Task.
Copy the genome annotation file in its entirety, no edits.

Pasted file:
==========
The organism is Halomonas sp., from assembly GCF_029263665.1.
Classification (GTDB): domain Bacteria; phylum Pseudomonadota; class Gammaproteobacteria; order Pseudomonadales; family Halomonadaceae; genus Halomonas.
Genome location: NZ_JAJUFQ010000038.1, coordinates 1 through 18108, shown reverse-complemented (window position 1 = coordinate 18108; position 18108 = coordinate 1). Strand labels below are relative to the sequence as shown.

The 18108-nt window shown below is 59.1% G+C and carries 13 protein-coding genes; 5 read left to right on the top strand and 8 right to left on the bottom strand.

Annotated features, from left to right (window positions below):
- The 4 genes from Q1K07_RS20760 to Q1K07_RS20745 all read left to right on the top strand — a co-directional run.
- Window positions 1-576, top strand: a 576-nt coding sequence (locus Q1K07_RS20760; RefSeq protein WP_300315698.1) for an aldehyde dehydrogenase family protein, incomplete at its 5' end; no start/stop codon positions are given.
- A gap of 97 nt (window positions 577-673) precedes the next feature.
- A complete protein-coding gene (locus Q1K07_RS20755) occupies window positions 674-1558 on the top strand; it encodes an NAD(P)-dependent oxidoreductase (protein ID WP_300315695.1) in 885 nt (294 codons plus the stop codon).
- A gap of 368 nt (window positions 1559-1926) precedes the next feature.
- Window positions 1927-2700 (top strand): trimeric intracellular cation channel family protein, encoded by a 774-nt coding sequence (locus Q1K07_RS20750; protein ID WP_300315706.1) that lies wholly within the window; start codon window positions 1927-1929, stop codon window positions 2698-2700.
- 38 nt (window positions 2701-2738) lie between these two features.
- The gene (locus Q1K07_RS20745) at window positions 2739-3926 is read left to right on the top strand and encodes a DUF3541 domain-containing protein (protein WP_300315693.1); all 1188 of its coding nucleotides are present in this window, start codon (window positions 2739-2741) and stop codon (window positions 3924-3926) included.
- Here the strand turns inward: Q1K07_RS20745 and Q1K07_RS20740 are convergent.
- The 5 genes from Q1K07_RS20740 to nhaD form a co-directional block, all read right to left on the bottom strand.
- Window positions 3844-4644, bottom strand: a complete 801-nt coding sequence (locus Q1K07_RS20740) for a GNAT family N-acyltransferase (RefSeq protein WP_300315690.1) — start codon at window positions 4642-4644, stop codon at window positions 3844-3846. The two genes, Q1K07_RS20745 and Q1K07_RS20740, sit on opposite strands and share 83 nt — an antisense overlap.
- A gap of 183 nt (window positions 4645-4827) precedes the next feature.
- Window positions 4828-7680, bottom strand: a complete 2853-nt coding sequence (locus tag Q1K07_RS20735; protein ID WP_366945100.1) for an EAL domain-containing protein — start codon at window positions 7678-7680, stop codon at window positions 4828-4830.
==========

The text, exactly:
The organism is Halomonas sp., from assembly GCF_029263665.1.
Classification (GTDB): domain Bacteria; phylum Pseudomonadota; class Gammaproteobacteria; order Pseudomonadales; family Halomonadaceae; genus Halomonas.
Genome location: NZ_JAJUFQ010000038.1, coordinates 1 through 18108, shown reverse-complemented (window position 1 = coordinate 18108; position 18108 = coordinate 1). Strand labels below are relative to the sequence as shown.

The 18108-nt window shown below is 59.1% G+C and carries 13 protein-coding genes; 5 read left to right on the top strand and 8 right to left on the bottom strand.

Annotated features, from left to right (window positions below):
- The 4 genes from Q1K07_RS20760 to Q1K07_RS20745 all read left to right on the top strand — a co-directional run.
- Window positions 1-576, top strand: a 576-nt coding sequence (locus Q1K07_RS20760; RefSeq protein WP_300315698.1) for an aldehyde dehydrogenase family protein, incomplete at its 5' end; no start/stop codon positions are given.
- A gap of 97 nt (window positions 577-673) precedes the next feature.
- A complete protein-coding gene (locus Q1K07_RS20755) occupies window positions 674-1558 on the top strand; it encodes an NAD(P)-dependent oxidoreductase (protein ID WP_300315695.1) in 885 nt (294 codons plus the stop codon).
- A gap of 368 nt (window positions 1559-1926) precedes the next feature.
- Window positions 1927-2700 (top strand): trimeric intracellular cation channel family protein, encoded by a 774-nt coding sequence (locus Q1K07_RS20750; protein ID WP_300315706.1) that lies wholly within the window; start codon window positions 1927-1929, stop codon window positions 2698-2700.
- 38 nt (window positions 2701-2738) lie between these two features.
- The gene (locus Q1K07_RS20745) at window positions 2739-3926 is read left to right on the top strand and encodes a DUF3541 domain-containing protein (protein WP_300315693.1); all 1188 of its coding nucleotides are present in this window, start codon (window positions 2739-2741) and stop codon (window positions 3924-3926) included.
- Here the strand turns inward: Q1K07_RS20745 and Q1K07_RS20740 are convergent.
- The 5 genes from Q1K07_RS20740 to nhaD form a co-directional block, all read right to left on the bottom strand.
- Window positions 3844-4644, bottom strand: a complete 801-nt coding sequence (locus Q1K07_RS20740) for a GNAT family N-acyltransferase (RefSeq protein WP_300315690.1) — start codon at window positions 4642-4644, stop codon at window positions 3844-3846. The two genes, Q1K07_RS20745 and Q1K07_RS20740, sit on opposite strands and share 83 nt — an antisense overlap.
- A gap of 183 nt (window positions 4645-4827) precedes the next feature.
- Window positions 4828-7680, bottom strand: a complete 2853-nt coding sequence (locus tag Q1K07_RS20735; protein ID WP_366945100.1) for an EAL domain-containing protein — start codon at window positions 7678-7680, stop codon at window positions 4828-4830.